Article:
The quarter began strong as the fixed income asset class offered attractive value relative to its counterparts. In stark contrast there was weak performance in February. This was due to employment numbers and other economic data points that came in stronger than expected, resulting in a steep sell off in the market. The potential for sticky inflation led to the higher-for-longer scenario becoming priced into markets, with no interest rate cuts expected by the Fed for the year as of the end of February. That view was upended, however, as the banking crisis led a flight-to-quality preference, and a strong rally in March as Muni yields plunged 30–70 bps over the month. The quarter ended with the market pricing in two Fed interest rate cuts by the end of 2023.
The result of the roller coaster ride that was Q1 2023 was a total return in Municipal and Municipal High Yield sectors of 2.78%1 and 2.73%2, respectively; slightly underperforming its taxable counterparts with US Aggregate returning 2.96%3, US Treasury returning 3.01%4 and US Corporate High Yield returning 3.57%.5 The underperformance left ratios slightly less rich, with 5-, 10-, and 30-year ratios at 61%, 65%, and 89.5%, respectively.
Supply, or lack thereof, provided a tailwind for municipal bond performance as issuance during the first quarter was down approximately 29% relative to last year. The volatility in interest rate markets, as well as lack of transparency of the Fed path, has made issuers hesitant to come to market, leading many Wall Street banks to downsize their issuance forecasts for the year. Despite a disappointing first quarter in issuance, we expect it to pick up as the trajectory of the Fed hiking cycle becomes clearer with the majority to come in the second half of 2023.
From a demand perspective, fund flows were negative for the quarter with $1.7 billion flowing out of the municipal bond market in aggregate.
A more stable credit base for Muni investors
As we stated in our 2023 outlook, we believe municipal bond fundamentals are strong. The space has continued to see upgrades outpace downgrades over the first two months of the year, with S&P reporting an upgrade to downgrade ratio of 2.7 to 1.0. The combination of Federal stimulus as well as the strength of the employment market have bolstered municipal balance sheets and kept tax collections elevated by way of increased income, sales, and property tax receipts. Given these dynamics we believe municipals provide a stable credit base to weather a potential economic slowdown or recession. In particular, we are constructive on sectors that tend to be counter cyclical in recessionary environments including education and healthcare.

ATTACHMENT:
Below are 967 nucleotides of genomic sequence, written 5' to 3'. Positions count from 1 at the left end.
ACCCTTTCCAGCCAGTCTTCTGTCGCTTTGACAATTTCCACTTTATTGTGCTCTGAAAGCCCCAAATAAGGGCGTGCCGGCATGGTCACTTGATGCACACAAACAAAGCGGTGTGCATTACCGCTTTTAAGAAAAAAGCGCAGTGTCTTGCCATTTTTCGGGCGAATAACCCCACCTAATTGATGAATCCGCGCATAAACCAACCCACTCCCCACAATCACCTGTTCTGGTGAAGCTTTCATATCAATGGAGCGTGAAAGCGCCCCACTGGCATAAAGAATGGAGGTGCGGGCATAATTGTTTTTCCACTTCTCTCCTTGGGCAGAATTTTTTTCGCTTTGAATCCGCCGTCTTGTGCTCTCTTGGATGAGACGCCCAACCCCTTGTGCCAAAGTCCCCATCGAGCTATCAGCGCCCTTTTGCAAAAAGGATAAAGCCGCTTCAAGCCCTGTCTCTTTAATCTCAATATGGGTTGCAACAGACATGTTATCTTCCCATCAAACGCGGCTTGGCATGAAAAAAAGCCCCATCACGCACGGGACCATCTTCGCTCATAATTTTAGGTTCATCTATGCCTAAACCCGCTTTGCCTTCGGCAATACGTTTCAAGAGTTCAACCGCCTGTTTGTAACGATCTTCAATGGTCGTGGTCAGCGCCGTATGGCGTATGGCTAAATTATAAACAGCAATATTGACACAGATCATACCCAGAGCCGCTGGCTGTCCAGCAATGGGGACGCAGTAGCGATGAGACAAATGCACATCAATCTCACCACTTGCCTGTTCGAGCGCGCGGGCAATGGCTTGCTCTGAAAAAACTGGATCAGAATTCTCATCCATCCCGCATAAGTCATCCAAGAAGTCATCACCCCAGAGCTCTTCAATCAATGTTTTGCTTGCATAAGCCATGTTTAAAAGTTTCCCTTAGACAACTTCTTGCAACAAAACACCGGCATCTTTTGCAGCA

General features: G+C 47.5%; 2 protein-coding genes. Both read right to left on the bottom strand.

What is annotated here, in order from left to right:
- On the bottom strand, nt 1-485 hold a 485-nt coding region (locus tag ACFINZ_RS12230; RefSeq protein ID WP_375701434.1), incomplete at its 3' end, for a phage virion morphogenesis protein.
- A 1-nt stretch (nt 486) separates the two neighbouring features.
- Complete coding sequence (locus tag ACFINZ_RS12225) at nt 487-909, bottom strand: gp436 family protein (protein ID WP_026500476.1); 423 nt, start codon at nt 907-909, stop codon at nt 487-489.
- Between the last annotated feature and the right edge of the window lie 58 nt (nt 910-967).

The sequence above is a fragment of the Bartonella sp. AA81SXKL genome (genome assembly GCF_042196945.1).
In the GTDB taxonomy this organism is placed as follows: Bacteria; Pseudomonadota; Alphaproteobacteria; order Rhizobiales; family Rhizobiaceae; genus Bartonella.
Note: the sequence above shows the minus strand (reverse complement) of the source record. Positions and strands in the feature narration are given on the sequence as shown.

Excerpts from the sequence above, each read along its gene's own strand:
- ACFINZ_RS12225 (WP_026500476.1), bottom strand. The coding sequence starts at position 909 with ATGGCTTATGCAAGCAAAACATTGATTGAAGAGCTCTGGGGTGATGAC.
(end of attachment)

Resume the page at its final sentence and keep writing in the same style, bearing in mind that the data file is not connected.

The banking crisis, as well as the recent softening in economic data, has led us to gradually increase our duration positioning over the past weeks in order to capitalize on the recent strong market rally. While we would look to continue to extend duration incrementally, we are still cautious to extending ourselves to being overweight in duration as the strength of the employment market and sticky services’ inflation figures provide a case for the Fed to keep rates elevated for a longer period.
In the second quarter, we continue to take a cautious approach to municipal market positioning. As we potentially head into an economic slowdown, the municipal bond market should benefit from its higher quality and defensive characteristics. This flight to quality could lead to inflows in the asset class. While we look for value in lower quality names and perhaps longer duration structures, we would not recommend a one-size-fits-all strategy for municipal bonds as inflation and interest rate risks remain. Economically sensitive sectors, such as sales tax-backed or commercial lease backed-revenue bonds may also underperform in a recessionary period. For those investors looking to maximize yield, however, a bevy of opportunities exist in the municipal market given current macro backdrop when paired with an active investment approach.
1 Bloomberg U.S. Municipal Index, as of March 2023.
2 Bloomberg Municipal Bond Index Total Return Index Value Unhedged USD
3 Bloomberg U.S. Aggregate Index, as of March 2023.
4 Bloomberg U.S. Treasury Index, as of March 2023.
4 Bloomberg U.S. Corporate High Yield Bond Index, as of March 23.
Municipal securities can be affected by adverse tax, legislative or political changes and the financial condition of the issuers of municipal securities.
Fixed income securities are subject to certain risks including, but not limited to: interest rate (changes in interest rates may cause a decline in the market value of an investment), credit (changes in the financial condition of the issuer, borrower, counterparty, or underlying collateral), prepayment (debt issuers may repay or refinance their loans or obligations earlier than anticipated), call (some bonds allow the issuer to call a bond for redemption before it matures), and extension (principal repayments may not occur as quickly as anticipated, causing the expected maturity of a security to increase).
Projections are offered as opinion and are not reflective of potential performance. Projections are not guaranteed, and actual events or results may differ materially.